Mike Tramp tired of playing White Lion songs
Ex-White Lion frontman Mike Tramp recently posted the following Facebook message as the end of his 2015 tour is nearing:
“And so we come down to the final Tramp show of 2015, at the “Nya Trolls Bar” in Malmö, Sweden. I would be lying if I didn’t say that by now I am mentally burned out, and serious need a very long break from the White Lion songs, OMG. At the same time looking at a new approach to the solo live set/show for 2016, as it is important that i don’t play on routine but the enjoyment of playing my songs.
Still looking forward to be back in Sweden tonight.
Sleaze Roxx caught Tramp‘s 2015 tour stop in Toronto earlier this year and stated in its concert review:
“What became obvious early on — and it had been advertised as such — was that Tramp was going to regale the audience with some fun war stories from the past. I won’t bother repeating most of what Tramp had to say to the crowd since I assume that his stories stay the same for most of his gigs on this tour but suffice to say that it was a lot of fun hearing what he had to say. The one story that I will share was the one that struck me the most and which seemed to have altered the course of White Lion going forward and certainly impacted Tramp as a performer and person. Hopefully, I’ll do justice to Tramp‘s story as I will likely botch some of the facts since this is based strictly from what I remember hearing. At the height of White Lion‘s success, Tramp had a dream one night where he was a grandfather with his grandkids asking him to play the music that he had done with White Lion. Tramp was embarrassed about what he was singing about in those songs and from that point on, he decided to stop singing about the usual hair band topics such as partying and women, and focus on more serious topics.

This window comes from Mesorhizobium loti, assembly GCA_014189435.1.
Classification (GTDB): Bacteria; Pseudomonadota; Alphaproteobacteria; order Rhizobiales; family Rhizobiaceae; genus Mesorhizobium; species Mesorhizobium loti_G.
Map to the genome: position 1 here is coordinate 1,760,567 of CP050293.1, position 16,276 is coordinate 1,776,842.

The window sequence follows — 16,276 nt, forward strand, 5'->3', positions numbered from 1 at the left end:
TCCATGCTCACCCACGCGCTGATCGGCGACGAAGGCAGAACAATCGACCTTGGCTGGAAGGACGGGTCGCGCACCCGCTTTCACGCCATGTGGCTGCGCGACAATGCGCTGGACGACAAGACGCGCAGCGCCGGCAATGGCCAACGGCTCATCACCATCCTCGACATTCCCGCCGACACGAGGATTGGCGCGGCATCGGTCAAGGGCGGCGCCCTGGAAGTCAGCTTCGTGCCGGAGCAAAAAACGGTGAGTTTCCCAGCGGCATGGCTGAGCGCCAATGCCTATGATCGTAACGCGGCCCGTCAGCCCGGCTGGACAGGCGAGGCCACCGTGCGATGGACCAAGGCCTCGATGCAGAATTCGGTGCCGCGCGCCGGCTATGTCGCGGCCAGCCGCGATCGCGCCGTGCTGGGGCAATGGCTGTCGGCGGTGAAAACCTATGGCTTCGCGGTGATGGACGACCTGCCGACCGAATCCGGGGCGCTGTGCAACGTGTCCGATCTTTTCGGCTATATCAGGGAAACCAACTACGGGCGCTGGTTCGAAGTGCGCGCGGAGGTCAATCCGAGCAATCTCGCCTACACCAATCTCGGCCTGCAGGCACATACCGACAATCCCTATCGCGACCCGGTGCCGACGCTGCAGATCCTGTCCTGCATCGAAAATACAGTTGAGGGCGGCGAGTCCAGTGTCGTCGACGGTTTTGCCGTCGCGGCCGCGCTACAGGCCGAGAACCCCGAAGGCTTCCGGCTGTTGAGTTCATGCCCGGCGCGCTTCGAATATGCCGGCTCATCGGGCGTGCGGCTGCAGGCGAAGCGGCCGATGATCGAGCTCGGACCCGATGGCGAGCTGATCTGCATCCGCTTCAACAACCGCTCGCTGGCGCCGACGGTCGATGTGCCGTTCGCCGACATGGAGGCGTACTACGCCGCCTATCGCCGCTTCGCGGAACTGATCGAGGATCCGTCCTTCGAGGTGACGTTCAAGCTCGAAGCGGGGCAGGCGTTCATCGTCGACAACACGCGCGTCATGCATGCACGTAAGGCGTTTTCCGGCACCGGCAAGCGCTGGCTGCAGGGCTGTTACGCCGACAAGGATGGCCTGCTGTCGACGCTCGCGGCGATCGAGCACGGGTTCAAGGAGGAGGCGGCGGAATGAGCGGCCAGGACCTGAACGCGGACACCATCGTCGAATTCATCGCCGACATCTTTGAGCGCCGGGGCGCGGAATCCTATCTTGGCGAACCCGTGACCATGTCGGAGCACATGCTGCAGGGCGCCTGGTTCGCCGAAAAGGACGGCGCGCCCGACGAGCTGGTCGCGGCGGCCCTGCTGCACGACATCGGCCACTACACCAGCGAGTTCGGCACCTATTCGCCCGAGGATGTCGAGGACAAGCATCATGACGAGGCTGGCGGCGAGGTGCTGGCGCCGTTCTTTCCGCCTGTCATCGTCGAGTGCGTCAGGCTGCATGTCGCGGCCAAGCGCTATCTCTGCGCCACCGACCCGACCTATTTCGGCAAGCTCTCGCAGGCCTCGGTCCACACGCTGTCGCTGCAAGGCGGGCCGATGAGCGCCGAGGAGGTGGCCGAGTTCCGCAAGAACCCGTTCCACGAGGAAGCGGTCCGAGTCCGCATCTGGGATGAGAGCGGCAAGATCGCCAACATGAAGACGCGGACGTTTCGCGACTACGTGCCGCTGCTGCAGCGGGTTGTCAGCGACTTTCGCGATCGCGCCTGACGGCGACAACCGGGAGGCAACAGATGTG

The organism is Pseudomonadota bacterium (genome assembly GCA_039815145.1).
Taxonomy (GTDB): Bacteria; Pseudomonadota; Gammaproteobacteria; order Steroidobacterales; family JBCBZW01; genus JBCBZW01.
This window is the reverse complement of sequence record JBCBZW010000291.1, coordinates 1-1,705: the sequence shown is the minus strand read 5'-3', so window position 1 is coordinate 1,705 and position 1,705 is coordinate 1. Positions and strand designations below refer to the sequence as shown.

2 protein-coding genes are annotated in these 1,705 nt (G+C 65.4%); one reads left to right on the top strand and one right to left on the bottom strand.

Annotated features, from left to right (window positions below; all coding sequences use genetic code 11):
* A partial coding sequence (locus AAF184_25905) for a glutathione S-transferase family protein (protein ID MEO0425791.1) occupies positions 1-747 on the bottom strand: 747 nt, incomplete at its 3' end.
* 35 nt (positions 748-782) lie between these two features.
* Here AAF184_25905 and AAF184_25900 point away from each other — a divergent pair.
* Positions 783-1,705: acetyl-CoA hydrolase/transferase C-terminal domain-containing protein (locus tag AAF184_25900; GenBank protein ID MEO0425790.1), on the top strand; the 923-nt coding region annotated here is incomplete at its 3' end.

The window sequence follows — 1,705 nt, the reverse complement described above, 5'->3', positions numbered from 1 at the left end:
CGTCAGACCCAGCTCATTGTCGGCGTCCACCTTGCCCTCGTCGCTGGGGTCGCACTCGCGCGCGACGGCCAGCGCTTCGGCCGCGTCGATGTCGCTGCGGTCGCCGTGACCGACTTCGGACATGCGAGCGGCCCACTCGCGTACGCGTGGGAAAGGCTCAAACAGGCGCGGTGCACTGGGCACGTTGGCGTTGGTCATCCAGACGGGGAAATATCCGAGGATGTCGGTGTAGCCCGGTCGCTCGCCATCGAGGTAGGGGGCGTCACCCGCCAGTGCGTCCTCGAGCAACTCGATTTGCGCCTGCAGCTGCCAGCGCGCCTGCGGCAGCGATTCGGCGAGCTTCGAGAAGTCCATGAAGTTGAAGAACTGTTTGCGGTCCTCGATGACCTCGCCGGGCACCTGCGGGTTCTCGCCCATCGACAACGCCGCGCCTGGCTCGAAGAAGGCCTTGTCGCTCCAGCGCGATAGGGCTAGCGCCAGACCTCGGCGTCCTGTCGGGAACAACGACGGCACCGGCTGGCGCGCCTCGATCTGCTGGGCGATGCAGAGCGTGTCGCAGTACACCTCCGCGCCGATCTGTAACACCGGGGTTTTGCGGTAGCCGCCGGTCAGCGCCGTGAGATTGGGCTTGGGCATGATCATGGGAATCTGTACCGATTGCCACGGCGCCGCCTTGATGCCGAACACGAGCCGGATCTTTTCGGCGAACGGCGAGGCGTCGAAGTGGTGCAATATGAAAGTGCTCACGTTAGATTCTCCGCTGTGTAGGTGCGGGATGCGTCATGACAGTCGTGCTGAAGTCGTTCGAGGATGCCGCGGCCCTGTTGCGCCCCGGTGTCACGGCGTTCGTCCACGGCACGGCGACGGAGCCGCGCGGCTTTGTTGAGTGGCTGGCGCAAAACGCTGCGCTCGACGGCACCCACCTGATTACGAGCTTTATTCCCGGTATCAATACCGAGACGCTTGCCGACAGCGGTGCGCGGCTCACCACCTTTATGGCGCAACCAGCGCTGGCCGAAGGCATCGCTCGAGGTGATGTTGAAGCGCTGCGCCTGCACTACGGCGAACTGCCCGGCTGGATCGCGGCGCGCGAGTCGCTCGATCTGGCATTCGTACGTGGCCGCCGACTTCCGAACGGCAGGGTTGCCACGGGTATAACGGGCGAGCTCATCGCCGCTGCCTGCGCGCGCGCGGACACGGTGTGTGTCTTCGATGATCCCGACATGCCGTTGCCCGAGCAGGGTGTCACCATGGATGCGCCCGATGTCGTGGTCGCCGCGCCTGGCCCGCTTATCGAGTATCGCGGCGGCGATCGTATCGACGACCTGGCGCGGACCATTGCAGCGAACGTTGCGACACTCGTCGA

It felt weird hearing all of the White Lion tracks being played acoustically. I think that some worked better than others. Two of White Lion‘s most popular tracks, “Wait” and “Radar Love”, were fun to hear acoustically but paled in comparison to the original White Lion versions of those songs. Just before the guitar solo portion of “Wait” and while still playing that song, Tramp even warned the audience that he could not replicate the solo from White Lion‘s guitarist Vito Bratta so we just had to imagine it or something like that!”
Shortly after the Sleaze Roxx concert review was published, Tramp agreed to be interviewed by Sleaze Roxx but regrettably declined to go through with the interview once he received the interview questions and Sleaze Roxx’s review of his latest album Nomad was published, which stated in part: “My favorite tracks are definitely the harder rocking tunes — and that is a stretch to call them that — such as the opening track “Give It All You Got” which is pretty upbeat compared to some of the other tracks, “Wait Till Forever” which could have been a lot heavier but still works, and “Who Can You Believe.” A couple of tracks that I could live without are the two last ones, “Live To Tell” which I find lacks a good melody and “Moving On” which is simply too slow for my hard rock taste. What sets Nomad apart is simply Tramp‘s voice. If you like Tramp‘s voice and acoustic gigs, you will most likely like Nomad. In fact, I think that most of the songs on Nomad would fit well alongside the acoustic or slowed down versions of the White Lion classics that Tramp has been playing live and that is really a compliment and a testament to the quality of the songs on Nomad that they match up in that regard.”